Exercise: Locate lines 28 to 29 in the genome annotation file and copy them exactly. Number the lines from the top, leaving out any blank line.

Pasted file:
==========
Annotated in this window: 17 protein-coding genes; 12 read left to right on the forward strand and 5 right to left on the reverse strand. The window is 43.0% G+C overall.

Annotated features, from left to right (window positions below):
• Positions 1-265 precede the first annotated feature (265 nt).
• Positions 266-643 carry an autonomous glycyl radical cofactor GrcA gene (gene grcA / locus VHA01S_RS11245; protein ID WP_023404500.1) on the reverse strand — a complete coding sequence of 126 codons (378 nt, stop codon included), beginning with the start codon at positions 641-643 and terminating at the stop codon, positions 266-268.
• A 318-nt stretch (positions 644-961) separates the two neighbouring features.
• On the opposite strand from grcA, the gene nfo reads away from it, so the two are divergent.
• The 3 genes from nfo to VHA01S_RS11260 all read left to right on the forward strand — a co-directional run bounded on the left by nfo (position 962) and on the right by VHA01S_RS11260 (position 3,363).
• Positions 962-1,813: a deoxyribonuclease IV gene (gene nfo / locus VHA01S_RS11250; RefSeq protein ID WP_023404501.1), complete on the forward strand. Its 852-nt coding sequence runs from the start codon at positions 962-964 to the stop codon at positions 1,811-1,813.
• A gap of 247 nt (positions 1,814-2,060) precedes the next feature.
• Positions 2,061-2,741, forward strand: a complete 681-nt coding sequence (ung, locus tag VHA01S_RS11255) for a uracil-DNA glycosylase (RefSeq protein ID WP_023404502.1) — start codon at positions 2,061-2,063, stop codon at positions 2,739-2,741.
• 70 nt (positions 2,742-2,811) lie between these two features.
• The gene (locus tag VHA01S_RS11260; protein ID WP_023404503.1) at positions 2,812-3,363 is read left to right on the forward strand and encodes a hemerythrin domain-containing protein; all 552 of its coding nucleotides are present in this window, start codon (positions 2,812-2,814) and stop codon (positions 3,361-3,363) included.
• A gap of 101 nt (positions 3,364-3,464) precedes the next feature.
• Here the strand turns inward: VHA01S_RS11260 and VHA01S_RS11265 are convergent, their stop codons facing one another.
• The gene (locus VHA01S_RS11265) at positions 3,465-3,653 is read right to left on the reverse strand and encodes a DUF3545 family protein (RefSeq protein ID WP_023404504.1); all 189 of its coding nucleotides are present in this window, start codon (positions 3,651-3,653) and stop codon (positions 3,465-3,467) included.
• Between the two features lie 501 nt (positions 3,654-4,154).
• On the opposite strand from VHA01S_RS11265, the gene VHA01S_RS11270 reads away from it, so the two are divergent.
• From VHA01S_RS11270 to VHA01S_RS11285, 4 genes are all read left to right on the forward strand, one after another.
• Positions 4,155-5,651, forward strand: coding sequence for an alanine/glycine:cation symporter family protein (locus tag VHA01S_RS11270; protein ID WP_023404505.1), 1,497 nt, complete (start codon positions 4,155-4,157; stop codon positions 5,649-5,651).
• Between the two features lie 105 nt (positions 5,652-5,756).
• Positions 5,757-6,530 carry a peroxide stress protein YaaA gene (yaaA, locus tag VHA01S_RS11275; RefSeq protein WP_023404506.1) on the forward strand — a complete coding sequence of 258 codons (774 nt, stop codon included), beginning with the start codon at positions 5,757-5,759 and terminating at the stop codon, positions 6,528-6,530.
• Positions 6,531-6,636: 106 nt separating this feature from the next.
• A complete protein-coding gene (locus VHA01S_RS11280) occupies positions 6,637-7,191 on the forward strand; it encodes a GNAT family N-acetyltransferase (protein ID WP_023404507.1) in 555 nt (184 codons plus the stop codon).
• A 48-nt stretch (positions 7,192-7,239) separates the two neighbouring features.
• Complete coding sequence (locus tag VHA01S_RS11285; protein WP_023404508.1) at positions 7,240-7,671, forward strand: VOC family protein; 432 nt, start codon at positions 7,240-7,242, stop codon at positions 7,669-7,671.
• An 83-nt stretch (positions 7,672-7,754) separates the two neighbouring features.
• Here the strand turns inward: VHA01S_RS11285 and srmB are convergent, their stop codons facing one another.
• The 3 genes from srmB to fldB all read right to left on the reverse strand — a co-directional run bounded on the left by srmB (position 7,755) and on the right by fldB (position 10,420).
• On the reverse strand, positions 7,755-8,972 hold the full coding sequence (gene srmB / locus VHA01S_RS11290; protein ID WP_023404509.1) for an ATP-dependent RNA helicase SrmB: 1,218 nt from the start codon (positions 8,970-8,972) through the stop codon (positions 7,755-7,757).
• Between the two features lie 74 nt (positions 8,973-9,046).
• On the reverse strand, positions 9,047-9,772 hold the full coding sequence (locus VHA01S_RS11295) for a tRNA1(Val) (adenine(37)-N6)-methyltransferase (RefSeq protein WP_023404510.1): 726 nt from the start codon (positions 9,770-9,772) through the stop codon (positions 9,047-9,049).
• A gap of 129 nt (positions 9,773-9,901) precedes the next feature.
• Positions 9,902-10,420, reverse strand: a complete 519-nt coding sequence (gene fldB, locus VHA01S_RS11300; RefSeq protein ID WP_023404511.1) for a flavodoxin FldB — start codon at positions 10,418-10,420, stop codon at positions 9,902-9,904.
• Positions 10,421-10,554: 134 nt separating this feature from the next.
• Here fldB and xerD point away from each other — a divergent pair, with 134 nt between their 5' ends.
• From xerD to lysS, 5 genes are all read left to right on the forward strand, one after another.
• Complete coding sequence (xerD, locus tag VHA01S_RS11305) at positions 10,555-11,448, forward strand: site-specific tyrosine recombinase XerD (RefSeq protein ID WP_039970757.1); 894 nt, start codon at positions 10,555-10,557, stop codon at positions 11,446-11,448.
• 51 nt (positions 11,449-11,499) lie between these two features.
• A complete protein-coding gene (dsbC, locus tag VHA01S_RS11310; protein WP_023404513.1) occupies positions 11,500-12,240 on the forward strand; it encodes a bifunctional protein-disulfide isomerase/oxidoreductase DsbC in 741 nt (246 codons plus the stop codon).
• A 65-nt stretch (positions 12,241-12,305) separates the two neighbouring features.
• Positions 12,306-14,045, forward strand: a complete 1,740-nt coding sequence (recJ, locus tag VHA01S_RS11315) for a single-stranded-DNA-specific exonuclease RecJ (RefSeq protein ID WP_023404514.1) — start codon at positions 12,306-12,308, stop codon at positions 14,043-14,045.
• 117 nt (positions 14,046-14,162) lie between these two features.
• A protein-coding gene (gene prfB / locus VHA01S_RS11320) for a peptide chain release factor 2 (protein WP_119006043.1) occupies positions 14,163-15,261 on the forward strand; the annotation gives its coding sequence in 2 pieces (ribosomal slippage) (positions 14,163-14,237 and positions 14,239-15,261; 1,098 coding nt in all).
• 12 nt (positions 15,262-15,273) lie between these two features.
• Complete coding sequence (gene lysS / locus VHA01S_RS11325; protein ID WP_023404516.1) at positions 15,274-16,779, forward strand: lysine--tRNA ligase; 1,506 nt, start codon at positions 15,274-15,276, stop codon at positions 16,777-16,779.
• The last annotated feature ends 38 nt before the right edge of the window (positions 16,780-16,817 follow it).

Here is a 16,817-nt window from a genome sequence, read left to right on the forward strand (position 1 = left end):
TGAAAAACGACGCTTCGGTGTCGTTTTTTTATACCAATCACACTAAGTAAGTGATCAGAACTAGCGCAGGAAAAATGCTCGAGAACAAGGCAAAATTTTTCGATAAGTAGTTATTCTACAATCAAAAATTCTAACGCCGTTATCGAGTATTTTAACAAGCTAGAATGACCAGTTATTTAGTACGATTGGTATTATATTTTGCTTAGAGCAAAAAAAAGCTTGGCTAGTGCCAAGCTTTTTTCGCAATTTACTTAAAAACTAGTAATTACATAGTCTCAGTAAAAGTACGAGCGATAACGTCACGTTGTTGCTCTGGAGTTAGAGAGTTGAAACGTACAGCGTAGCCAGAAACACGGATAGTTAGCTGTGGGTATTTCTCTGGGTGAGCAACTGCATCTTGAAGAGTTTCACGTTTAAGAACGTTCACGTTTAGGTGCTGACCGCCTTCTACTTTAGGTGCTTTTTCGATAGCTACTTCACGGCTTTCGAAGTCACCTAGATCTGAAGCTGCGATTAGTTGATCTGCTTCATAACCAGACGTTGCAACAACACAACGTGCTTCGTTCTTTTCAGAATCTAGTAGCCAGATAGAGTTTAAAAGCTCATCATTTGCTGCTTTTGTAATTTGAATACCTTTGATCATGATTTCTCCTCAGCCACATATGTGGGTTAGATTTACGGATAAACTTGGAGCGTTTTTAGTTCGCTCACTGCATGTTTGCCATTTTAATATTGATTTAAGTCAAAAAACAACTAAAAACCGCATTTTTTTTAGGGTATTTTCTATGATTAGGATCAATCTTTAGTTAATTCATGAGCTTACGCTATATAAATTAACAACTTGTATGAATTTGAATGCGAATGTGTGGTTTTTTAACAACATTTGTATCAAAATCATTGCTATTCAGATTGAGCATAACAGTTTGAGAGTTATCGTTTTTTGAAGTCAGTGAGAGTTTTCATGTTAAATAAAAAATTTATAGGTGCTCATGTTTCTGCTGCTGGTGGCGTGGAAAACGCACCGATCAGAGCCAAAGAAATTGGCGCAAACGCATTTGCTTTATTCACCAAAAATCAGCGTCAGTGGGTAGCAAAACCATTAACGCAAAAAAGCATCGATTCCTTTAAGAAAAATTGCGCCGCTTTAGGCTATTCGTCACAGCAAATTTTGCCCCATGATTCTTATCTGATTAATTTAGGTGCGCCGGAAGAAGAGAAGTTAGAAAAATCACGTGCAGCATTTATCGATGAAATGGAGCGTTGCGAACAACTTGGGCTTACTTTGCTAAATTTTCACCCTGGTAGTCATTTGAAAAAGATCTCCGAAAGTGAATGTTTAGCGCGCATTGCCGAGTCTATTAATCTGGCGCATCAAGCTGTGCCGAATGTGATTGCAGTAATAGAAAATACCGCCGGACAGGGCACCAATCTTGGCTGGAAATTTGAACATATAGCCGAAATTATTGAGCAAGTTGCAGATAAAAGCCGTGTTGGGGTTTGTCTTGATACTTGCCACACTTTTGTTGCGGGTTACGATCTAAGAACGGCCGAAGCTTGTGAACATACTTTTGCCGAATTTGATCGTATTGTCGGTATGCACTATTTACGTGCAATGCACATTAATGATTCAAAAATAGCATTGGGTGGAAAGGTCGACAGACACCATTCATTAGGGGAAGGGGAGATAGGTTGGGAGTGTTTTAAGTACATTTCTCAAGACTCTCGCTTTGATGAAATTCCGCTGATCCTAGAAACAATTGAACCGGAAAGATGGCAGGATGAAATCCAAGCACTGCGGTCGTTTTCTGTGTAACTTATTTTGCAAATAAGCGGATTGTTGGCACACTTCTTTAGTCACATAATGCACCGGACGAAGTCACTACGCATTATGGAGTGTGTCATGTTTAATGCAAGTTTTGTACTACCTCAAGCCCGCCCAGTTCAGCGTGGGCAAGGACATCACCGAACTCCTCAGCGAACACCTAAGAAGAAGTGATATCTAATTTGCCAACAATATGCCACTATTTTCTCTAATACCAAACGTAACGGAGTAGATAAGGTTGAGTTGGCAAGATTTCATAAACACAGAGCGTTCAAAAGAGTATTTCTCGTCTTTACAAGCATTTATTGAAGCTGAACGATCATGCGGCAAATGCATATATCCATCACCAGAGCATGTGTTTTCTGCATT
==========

• The 3 genes from srmB to fldB all read right to left on the reverse strand — a co-directional run bounded on the left by srmB (position 7,755) and on the right by fldB (position 10,420).
• On the reverse strand, positions 7,755-8,972 hold the full coding sequence (gene srmB / locus VHA01S_RS11290; protein ID WP_023404509.1) for an ATP-dependent RNA helicase SrmB: 1,218 nt from the start codon (positions 8,970-8,972) through the stop codon (positions 7,755-7,757).